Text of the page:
"Of course, there's concern if the building is being demoed," she added. "From that perspective, we just hope there will be a plan in place to make sure that everyone who's in there is supported, and obviously we'd want to be part of that."
Peddle said it's disconcerting to lose space being used as housing, but added Busby's outreach services will continue to be provided to people who live at the inn.
"Anytime that we lose any type of capacity within the continuum of housing ... obviously there's always concern for that," she said, adding it also stresses the need for more affordable housing.
"We need to make sure we're building affordable housing in our community so we can not have more of an issue than the homelessness crisis that we're already facing already," said Peddle. "People need to be supported in that transition."
As for the Dunlop Street West property itself, the city says it's working on a plan with the Lake Simcoe Region Conservation Authority (LSRCA) to reduce potential flooding by "up-sizing" culverts and where possible, eliminating culverts altogether by creating natural channels, referred to as "daylighting," so they can better handle major storms, including 100-year flows.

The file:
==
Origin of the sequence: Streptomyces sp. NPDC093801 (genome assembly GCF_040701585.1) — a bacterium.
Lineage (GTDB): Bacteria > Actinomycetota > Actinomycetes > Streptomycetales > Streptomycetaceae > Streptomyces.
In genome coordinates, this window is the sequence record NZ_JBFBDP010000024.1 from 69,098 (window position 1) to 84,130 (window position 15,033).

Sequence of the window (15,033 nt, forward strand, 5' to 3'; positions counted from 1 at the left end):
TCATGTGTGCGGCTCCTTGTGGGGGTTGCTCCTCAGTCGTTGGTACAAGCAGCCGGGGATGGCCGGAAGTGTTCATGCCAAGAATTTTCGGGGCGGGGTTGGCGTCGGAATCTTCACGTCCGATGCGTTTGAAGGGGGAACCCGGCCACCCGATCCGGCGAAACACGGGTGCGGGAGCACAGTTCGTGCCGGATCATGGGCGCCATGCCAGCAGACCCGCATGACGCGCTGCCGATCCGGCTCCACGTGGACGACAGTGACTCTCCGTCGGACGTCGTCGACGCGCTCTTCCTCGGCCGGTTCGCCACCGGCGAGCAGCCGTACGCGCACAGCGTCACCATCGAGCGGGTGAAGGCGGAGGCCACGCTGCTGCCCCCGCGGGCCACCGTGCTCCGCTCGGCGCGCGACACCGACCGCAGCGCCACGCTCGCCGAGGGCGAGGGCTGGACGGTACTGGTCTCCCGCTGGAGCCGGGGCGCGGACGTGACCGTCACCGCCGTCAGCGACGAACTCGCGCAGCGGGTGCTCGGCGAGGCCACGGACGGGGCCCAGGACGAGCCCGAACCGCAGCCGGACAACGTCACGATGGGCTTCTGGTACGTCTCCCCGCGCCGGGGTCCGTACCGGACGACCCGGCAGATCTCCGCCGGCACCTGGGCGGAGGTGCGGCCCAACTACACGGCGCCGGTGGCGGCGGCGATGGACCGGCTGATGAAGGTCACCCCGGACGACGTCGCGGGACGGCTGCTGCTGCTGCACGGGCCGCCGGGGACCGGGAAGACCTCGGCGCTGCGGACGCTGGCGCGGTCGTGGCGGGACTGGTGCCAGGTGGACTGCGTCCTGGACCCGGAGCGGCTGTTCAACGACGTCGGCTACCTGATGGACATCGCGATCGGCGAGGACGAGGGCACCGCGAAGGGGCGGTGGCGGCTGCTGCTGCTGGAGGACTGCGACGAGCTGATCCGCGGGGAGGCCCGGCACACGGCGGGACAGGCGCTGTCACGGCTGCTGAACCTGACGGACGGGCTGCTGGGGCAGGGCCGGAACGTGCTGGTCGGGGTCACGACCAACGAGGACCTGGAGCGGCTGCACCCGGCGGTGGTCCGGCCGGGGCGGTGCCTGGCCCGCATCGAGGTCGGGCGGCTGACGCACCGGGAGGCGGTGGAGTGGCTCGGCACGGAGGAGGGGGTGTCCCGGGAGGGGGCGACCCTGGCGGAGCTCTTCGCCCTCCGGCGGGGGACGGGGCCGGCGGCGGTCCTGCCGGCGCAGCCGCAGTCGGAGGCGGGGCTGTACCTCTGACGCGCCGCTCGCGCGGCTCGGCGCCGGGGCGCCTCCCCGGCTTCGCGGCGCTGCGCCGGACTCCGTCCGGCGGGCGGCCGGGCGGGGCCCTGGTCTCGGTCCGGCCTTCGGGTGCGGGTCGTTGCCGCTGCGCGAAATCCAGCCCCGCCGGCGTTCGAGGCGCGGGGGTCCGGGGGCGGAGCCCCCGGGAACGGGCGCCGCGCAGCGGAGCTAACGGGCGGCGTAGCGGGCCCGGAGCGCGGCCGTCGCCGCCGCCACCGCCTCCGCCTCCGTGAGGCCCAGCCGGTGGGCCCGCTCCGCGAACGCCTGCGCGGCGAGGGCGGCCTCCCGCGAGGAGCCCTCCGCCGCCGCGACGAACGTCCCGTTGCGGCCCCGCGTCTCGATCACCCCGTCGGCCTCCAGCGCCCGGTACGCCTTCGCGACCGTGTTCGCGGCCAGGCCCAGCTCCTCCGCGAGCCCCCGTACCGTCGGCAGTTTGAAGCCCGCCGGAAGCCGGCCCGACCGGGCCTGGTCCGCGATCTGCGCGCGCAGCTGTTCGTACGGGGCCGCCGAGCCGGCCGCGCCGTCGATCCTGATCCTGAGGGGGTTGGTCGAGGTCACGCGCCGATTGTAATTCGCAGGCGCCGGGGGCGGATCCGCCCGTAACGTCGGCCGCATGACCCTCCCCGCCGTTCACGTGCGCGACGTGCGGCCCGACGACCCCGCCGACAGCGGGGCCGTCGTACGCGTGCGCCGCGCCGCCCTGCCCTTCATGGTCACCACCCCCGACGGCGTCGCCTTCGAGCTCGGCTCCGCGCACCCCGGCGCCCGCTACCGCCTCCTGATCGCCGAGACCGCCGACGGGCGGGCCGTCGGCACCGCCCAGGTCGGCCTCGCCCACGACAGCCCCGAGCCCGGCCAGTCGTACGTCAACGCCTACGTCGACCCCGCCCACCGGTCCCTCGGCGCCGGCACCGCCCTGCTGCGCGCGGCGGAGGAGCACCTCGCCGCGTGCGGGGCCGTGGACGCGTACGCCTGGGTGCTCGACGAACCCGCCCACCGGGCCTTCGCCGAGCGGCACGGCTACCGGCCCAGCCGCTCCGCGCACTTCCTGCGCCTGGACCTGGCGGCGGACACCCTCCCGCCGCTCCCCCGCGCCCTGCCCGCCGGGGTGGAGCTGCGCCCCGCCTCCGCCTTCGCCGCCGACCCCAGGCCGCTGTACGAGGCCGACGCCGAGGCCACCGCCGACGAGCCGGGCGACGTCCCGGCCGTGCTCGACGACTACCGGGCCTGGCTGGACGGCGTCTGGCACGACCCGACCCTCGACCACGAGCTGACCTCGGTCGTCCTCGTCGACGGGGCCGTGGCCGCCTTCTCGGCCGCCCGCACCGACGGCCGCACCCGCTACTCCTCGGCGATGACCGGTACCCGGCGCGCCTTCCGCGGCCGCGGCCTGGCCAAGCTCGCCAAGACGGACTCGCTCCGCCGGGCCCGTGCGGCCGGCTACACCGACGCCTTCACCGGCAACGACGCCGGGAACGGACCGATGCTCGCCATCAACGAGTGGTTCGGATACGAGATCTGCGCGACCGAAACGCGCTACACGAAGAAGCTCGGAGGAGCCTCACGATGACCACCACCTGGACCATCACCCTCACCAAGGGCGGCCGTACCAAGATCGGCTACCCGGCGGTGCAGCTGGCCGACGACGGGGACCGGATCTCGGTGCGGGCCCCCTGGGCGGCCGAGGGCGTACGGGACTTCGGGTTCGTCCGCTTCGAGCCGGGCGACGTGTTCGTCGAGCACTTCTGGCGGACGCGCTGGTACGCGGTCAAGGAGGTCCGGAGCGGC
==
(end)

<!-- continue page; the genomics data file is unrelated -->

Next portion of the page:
Kidd’s Creek flows from headwaters near Cundles Road, through Sunnidale Park, and downtown Barrie to its outlet at Kempenfelt Bay on Lake Simcoe, Oakley said.
The Kidd’s Creek master drainage plan (2001) outlined various scenarios for reducing flooding along the creek. The city is completing a Barrie-wide master drainage plan update.
"The current draft confirms the recommendation to open the channel in this location," said Oakley, adding the existing drainage system downstream of Bradford Street has been upgraded to handle a 100-year flow to Lake Simcoe.
"The section of Kidd’s Creek, from Bradford Street to Eccles Street North, is the next section to be addressed," added Oakley, noting the city is in the process of finalizing the design for the culvert under Dunlop Street and channel 'daylighting' both upstream and downstream of Dunlop Street.
Work is scheduled to begin this spring.